Limerick provides Limerick Lake Estates updates

·4 min read

Mayor Carl Stefanski and the Limerick Township council provided some updates on the Limerick Lake Estates at their council meeting on Feb. 22, and their planning committee meeting on March 9. In addition to the developer, Trident Members Inc., applying for a grant with Canada’s Centre of Excellence in Next Generation Networks, to make Limerick Lake Estates an internet hotspot, with internet connectivity benefits for everyone within a 20-kilometre radius, they also agreed to pay $75,000 to the township for the maintenance of Limerick Lake Road during the construction phase of the development. The latter matter is now with the township’s legal counsel, and should be announced definitely at their next planning meeting in April.

At the council meeting, Stefanski said that he had been in touch with M.J. Davenport and Associates, the engineer for Trident Members Inc., and heard that they’d applied for a $500,000 grant from CENGN, and was looking for a letter of support from the township.

CENGN is a non-profit organization whose goal is to accelerate the growth of the Canadian information and communications technology sector, boosting economic strength and prosperity while also spurring innovation and competitiveness in the industry. As part of their mission, they are funding technology projects under the Next Generation Network Program to improve residential broadband access for northern and rural Ontario communities, so that all residents can have access to enhanced connectivity and the economic and social benefits it brings.

As part of their application to CENGN, Trident will be building a tower on the common area lands of Limerick Lake Estates, also known as a point of pressure. This tower, once complete, would provide broadband internet access and cellular phone connectivity, not only to the Limerick Lake Estates, but also regions within a 20-kilometre radius from the tower. This would include Limerick Lake, St. Ola Lake, Gilmour, Coe Hill, L’Amable, Ormsby, Wollaston, Steenburg Lake, Besemer, Glanmire, Gunter, McCrae and all points in between. With limited access to 911 by cell phone, and the need, demonstrated by COVID-19, for better home internet for online education, the potential for this proposed broadband internet connection tower could be enormous, for Limerick Lake Estates and for everyone within that 20-kilometre radius. According to Stefanski, the developer was prepared to work with the selected technology applicants to be shovel ready with this project by June 2021.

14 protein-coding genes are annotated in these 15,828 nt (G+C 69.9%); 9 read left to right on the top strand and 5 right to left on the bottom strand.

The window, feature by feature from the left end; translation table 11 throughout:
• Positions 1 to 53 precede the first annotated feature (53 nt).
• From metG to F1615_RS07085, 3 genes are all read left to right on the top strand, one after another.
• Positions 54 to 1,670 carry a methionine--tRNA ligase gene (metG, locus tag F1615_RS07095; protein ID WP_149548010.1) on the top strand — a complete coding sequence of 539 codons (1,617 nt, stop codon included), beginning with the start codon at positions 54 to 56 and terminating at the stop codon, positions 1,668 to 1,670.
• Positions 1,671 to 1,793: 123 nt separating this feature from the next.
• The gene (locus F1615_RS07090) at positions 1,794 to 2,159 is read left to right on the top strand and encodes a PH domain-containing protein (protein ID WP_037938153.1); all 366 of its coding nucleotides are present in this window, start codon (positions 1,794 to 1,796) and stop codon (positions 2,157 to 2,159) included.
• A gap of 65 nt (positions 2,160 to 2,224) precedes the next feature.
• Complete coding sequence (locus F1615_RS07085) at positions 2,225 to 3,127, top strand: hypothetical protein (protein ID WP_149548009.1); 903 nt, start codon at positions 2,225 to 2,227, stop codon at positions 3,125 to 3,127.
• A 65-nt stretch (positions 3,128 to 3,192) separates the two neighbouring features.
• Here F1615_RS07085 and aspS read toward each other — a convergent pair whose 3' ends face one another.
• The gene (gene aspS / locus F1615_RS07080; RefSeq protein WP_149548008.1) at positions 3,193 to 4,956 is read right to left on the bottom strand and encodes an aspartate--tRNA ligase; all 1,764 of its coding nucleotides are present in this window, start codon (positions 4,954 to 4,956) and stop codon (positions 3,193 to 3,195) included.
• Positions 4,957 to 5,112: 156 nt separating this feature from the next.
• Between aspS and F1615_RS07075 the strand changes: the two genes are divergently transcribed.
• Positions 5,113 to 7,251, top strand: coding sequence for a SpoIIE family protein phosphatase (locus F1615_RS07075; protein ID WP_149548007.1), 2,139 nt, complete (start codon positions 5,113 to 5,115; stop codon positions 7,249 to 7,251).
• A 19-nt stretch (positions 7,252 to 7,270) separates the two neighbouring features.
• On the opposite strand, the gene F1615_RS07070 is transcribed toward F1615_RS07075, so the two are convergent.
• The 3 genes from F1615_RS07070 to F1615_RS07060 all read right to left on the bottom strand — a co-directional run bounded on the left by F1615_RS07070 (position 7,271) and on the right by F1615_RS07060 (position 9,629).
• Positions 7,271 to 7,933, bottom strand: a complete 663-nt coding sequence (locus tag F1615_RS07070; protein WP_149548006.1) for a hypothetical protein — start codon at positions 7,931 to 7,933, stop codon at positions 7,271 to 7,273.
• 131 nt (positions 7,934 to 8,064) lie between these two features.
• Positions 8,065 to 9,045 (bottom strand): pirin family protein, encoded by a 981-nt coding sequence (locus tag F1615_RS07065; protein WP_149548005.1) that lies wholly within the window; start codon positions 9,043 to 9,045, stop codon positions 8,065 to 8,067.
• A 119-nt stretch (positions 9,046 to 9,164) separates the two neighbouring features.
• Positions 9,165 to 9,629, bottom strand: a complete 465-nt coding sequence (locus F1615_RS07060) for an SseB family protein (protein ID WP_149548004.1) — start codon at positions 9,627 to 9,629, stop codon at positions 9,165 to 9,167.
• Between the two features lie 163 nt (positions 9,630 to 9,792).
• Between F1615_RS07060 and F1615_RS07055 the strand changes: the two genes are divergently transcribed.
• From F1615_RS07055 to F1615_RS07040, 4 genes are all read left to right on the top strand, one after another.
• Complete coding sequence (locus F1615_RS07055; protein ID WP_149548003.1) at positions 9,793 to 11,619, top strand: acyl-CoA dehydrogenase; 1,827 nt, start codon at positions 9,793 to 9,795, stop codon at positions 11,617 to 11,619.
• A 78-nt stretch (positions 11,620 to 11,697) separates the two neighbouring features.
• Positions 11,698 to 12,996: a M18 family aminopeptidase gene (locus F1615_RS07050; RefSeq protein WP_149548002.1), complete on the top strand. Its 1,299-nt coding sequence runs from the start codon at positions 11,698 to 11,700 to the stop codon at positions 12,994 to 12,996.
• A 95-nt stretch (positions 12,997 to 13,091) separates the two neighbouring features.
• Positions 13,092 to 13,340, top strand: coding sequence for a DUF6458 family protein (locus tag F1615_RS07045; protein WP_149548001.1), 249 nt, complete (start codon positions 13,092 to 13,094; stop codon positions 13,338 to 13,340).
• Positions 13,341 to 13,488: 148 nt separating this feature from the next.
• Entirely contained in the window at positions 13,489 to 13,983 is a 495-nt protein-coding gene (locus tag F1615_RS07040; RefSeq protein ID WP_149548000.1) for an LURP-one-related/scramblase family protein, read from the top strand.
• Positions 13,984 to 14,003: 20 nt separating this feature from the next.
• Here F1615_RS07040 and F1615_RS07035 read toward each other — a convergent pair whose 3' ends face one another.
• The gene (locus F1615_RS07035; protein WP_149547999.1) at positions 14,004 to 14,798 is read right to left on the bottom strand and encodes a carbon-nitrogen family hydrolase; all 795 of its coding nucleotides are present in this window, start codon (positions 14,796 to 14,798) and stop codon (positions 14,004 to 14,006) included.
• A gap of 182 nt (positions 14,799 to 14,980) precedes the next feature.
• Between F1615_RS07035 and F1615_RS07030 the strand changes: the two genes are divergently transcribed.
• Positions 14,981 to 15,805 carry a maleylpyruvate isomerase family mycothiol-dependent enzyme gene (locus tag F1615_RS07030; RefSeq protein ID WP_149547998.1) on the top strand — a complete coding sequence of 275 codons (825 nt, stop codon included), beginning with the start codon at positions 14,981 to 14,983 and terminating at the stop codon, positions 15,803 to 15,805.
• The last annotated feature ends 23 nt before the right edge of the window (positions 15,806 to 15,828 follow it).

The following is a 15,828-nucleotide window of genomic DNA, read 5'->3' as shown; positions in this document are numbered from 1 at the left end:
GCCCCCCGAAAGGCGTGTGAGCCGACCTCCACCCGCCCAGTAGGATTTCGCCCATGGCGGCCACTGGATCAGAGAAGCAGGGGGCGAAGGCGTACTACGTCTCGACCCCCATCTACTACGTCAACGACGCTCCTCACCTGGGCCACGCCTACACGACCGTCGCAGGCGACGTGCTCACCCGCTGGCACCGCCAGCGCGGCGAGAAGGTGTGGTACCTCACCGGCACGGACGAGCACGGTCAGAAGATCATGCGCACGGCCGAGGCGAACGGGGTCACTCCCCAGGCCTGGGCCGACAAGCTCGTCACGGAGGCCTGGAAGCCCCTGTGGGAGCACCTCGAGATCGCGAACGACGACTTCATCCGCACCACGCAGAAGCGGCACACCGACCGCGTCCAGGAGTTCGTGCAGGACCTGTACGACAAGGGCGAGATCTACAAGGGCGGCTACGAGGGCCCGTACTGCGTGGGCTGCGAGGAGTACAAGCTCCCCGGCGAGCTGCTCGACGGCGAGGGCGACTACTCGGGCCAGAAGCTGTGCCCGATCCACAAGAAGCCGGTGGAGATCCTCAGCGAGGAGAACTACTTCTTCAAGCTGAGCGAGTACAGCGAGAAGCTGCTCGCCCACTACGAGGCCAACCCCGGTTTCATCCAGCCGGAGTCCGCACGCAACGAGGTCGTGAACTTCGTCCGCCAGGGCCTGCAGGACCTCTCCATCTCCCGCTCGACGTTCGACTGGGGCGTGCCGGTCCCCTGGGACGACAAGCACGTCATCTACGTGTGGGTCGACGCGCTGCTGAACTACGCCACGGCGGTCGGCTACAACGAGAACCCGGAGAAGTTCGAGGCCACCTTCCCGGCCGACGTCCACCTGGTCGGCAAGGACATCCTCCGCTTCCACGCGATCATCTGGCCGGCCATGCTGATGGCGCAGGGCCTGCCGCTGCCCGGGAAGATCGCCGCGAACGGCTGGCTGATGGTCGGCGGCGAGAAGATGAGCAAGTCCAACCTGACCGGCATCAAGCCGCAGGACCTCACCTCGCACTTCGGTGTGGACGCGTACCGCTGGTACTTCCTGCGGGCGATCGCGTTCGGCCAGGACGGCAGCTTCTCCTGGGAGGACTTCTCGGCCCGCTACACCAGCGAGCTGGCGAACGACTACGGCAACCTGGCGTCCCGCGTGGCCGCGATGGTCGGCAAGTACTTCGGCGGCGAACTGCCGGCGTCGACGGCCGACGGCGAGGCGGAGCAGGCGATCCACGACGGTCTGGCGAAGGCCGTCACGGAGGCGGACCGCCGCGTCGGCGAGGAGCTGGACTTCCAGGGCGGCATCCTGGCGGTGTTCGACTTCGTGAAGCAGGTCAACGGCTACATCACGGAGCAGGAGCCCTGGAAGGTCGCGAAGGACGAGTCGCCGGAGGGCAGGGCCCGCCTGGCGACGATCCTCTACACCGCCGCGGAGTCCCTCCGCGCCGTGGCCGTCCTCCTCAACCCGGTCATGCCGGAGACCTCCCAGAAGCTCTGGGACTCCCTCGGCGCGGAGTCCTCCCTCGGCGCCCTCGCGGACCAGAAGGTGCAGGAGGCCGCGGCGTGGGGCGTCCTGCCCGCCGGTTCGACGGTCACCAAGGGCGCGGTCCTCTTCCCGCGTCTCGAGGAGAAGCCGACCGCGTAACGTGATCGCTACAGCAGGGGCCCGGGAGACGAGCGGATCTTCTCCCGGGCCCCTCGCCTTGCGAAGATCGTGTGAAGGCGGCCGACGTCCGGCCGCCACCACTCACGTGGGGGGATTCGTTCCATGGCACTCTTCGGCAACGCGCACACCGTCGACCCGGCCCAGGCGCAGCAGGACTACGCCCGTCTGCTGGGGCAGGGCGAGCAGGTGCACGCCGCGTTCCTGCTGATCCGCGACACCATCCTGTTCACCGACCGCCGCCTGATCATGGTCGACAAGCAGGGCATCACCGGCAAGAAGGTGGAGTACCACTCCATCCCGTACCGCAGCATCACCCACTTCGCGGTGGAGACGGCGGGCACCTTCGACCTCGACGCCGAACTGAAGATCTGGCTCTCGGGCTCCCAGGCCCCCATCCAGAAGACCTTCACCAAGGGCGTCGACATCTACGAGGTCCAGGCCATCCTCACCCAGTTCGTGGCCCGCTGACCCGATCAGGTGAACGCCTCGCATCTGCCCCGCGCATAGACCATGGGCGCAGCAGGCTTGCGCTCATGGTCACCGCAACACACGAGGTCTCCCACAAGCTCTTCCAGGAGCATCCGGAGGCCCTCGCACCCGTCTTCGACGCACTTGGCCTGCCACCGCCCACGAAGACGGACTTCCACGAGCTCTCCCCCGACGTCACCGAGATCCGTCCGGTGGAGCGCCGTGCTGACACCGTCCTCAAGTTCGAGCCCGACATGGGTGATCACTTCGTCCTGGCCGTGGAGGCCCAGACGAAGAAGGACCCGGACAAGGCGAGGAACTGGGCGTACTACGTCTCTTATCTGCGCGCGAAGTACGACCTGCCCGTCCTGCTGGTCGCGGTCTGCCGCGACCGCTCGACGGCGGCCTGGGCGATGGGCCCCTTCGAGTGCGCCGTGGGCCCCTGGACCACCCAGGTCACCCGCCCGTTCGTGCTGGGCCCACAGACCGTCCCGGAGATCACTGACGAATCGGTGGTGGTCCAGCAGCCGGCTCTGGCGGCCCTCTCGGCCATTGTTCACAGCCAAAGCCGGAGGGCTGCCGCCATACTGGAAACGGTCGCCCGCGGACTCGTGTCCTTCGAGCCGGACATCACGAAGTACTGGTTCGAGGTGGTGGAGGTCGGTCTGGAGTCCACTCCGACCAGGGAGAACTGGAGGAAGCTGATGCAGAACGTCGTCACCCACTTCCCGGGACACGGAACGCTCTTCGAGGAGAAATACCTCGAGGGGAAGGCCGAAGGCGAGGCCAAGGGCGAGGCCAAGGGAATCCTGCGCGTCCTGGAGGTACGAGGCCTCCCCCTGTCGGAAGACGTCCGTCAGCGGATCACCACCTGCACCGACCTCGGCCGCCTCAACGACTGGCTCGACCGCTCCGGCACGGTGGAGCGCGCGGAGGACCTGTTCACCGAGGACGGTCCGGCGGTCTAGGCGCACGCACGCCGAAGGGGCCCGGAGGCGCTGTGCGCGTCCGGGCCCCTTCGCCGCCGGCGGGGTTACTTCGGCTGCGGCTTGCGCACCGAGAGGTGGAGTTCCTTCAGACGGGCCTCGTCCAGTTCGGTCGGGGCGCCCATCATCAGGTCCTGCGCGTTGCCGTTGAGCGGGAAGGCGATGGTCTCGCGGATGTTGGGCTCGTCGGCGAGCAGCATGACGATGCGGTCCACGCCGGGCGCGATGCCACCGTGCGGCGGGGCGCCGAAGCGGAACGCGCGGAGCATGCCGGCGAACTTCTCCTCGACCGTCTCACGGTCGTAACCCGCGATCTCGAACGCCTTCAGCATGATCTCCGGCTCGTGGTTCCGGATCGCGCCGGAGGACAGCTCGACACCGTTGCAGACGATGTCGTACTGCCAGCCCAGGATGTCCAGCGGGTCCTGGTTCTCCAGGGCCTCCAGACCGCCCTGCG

“So, they’re not asking us for any money. They’ll be doing it on their own property and they’re getting a grant for this. So, they’re just looking for a letter of support from Limerick Township,” he says.

A motion was brought forward by Councillor Kimberly Carson and seconded by Councillor Jan MacKillican, and the motion was passed to provide the letter of support.

Later in the meeting, during his Mayor’s update, Stefanski once again spoke about Trident Members Inc. and Limerick Lake Estates.

“There was one issue brought up, and Darren [Naulls, public works superintendent] is familiar with that, and it’s probably a cross between planning and roads. There was a letter from 1999 for upkeep of Limerick Lake Road and St. Ola Road from Trident,” he says.

They had a discussion about this at the Jan. 26 planning meeting, and a figure of $40,000 was floated, to raise the initial amount of $25,000 with the cost of inflation since the late 1990s.

At the last planning meeting on Feb. 9, Trident’s lawyer Al Burton had offered $75,000 for the road maintenance to Limerick Lake Road, and the matter has now gone to the township’s lawyer Kirsten Musgrove. She will be following up with the engineer, and getting back to the township at their next planning meeting.

Victoria Tisdale, the clerk and treasurer, says that the $75,000 is in the amended agreement that the lawyers will be discussing.

“After the meeting today [the planning meeting on March 9], there are some topics that need to be ironed out before approval from council is given. Because it has been a number of years since the agreements have been reviewed, some things have changed and obviously the cost of inflation needs to be taken into account,” she says. “I am hoping to have a better understanding of the revised agreement by the planning meeting on April 12, 2021.”

Michael Riley, Local Journalism Initiative Reporter, The Bancroft Times